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Big Deal by Kevin Winkler

Big Deal by Kevin Winkler

Author:Kevin Winkler [Winkler, Kevin]
Language: eng
Format: epub
Publisher: Oxford University Press
Published: 2018-05-15T00:00:00+00:00


Pippin’s Players first appear out of darkness as disembodied hands under the direction of Ben Vereen. Photo by Martha Swope © Billy Rose Theatre Division, The New York Public Library for the Performing Arts.

Fosse’s direction to the Players for their entrance was to “make love to the audience,”23 recalled Gene Foote, and from their first appearance they make it clear that the magic they do will include an erotic element. “Magic to Do” establishes the pelvic thrust as Pippin’s foundational choreographic movement, to be presented in every possible variation—back to front, side to side, slow grind, or rapid fire pulses—and in a mix of styles, from vintage burlesque to contemporary frug. Pippin inaugurated a new phase in Fosse’s choreography, highlighted by a slower, more erotic style of movement. As Foote noted, “Bob said, ‘When you move, I want you to move as though you’re moving against water.’ It does something to your body … . it’s sexy to resist movement.”24 The undulating performers in costumes of indeterminate period bring a disconcerting quality to their welcome. They seldom move in unison but instead maintain a loose, improvisational style.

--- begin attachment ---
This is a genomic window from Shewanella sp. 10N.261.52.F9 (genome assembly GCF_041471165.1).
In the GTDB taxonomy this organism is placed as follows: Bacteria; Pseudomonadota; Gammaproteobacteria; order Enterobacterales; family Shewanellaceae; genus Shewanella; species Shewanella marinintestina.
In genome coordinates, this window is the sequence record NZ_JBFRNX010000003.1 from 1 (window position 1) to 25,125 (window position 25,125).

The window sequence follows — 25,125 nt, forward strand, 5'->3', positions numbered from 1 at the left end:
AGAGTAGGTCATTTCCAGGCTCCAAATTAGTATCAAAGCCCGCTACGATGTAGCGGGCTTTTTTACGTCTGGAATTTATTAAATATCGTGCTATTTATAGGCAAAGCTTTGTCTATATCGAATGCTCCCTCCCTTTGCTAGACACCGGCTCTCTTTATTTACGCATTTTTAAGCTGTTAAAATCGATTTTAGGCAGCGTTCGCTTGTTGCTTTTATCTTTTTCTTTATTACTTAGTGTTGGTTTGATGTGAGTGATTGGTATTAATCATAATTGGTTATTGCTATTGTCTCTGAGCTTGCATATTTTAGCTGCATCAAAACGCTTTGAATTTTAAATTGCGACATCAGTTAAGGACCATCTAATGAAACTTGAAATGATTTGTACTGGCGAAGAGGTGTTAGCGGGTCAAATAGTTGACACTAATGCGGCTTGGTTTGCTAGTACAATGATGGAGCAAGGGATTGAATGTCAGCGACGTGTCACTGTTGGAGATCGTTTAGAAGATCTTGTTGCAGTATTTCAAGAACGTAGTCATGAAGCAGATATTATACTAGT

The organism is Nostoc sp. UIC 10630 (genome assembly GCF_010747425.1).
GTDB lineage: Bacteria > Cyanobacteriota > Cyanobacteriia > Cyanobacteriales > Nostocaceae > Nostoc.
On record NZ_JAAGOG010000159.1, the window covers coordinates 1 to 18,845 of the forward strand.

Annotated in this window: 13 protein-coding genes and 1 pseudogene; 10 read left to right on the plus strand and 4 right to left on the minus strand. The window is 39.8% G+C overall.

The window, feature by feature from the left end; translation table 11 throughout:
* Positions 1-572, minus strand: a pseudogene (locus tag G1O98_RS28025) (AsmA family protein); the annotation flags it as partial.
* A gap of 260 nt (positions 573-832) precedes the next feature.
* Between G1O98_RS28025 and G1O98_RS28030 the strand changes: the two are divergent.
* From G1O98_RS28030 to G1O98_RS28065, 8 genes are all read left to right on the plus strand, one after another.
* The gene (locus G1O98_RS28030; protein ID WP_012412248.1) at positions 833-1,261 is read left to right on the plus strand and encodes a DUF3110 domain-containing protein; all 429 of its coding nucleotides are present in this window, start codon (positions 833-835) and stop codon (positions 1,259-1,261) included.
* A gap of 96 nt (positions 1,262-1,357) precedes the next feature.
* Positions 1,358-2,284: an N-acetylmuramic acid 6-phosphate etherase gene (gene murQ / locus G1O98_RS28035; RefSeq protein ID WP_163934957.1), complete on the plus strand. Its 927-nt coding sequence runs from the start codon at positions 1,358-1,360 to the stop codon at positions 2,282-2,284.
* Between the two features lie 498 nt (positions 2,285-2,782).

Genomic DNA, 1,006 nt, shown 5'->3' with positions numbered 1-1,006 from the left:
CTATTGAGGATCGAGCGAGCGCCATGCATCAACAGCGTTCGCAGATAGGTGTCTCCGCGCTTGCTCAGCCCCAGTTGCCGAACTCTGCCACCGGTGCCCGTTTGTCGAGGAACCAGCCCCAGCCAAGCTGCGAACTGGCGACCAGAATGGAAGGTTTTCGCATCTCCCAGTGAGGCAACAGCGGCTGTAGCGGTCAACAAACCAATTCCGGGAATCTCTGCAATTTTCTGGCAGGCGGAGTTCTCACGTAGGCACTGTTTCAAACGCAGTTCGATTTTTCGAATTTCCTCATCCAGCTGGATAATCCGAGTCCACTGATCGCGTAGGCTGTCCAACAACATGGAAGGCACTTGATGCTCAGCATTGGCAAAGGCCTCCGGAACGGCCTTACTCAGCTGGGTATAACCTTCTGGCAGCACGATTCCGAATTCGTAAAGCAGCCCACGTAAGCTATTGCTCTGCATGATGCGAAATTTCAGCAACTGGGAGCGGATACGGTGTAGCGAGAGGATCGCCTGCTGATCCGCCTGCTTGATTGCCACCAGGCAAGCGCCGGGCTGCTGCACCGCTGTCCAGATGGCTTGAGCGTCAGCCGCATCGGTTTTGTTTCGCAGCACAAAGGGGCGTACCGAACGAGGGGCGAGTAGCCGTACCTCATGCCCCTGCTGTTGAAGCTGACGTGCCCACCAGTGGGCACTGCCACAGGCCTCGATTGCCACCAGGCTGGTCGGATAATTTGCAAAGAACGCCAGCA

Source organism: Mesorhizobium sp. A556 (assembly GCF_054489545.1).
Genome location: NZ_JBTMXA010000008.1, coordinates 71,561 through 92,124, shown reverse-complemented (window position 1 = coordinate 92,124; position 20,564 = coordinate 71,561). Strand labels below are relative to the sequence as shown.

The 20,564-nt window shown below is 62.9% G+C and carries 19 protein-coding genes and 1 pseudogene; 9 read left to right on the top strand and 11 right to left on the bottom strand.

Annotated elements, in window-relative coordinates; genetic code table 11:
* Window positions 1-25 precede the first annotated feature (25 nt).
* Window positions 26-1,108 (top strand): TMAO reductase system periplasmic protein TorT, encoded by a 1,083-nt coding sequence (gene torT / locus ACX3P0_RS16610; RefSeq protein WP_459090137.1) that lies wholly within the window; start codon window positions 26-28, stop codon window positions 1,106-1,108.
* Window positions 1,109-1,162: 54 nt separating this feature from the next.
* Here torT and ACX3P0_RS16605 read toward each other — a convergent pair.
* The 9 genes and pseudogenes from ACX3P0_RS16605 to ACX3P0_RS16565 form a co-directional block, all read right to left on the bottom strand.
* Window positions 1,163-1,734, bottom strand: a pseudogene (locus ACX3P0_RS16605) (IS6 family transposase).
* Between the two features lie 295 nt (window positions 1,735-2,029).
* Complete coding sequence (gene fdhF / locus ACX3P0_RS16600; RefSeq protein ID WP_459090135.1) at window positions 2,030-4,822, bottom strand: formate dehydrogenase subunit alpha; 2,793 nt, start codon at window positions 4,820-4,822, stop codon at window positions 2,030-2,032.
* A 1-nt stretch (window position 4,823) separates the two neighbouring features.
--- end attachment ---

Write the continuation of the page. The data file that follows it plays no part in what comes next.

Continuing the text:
“Magic to Do” is driven by the Leading Player, who stands apart in both dress and demeanor. His entirely black ensemble of tuxedo pants, jacket, vest, and ruffled shirt, with only the whites of his spats breaking the palette, looks like a costume Sammy Davis Jr. might wear on a Las Vegas stage, and mimics Fosse’s by-now standard all-black personal attire. He is the only Player who does not wear a mask, facial paint, or headdress, and he always occupies center stage. During an instrumental break, as the Players cross the stage, welcoming the audience and attempting to draw comments and reactions from them, Fosse introduces an element of danger, one that indicates the evening will not be all mischievous playacting. Gene Foote remembered, “Bob told me on the third step to throw my head back and laugh hysterically out of nowhere, and then go right back to my talking … . and we scared that audience to death.”25 Soon the stage erupts with sinister laughter as the Players mime magic tricks and circus stunts before the Leading Player pulls them back to center for a final group bow, concluding an opening number that marks Pippin as a musical by turns insinuating, erotic, and menacing.

The role of the Leading Player was increasingly utilized to introduce new scenes and offer sardonic asides, frequently using contemporary black slang and slogans. This shifts the focus from Pippin to the telling of his story by the Players, emphasizing the episodic nature of the script and the performative aspect of the show. Ben Vereen’s performance conjured up an entire gallery of characters both ingratiating and vaguely threatening, including the Emcee in Cabaret, Porgy and Bess’s Sportin’ Life, the Devil from Damn Yankees, and Cab Calloway’s “Hi De Ho” bandleader, further underscoring Pippin’s show business framework.

Fosse took Pippin out of its medieval setting and turned it into an evening’s entertainment performed by the Players for that night’s audience.



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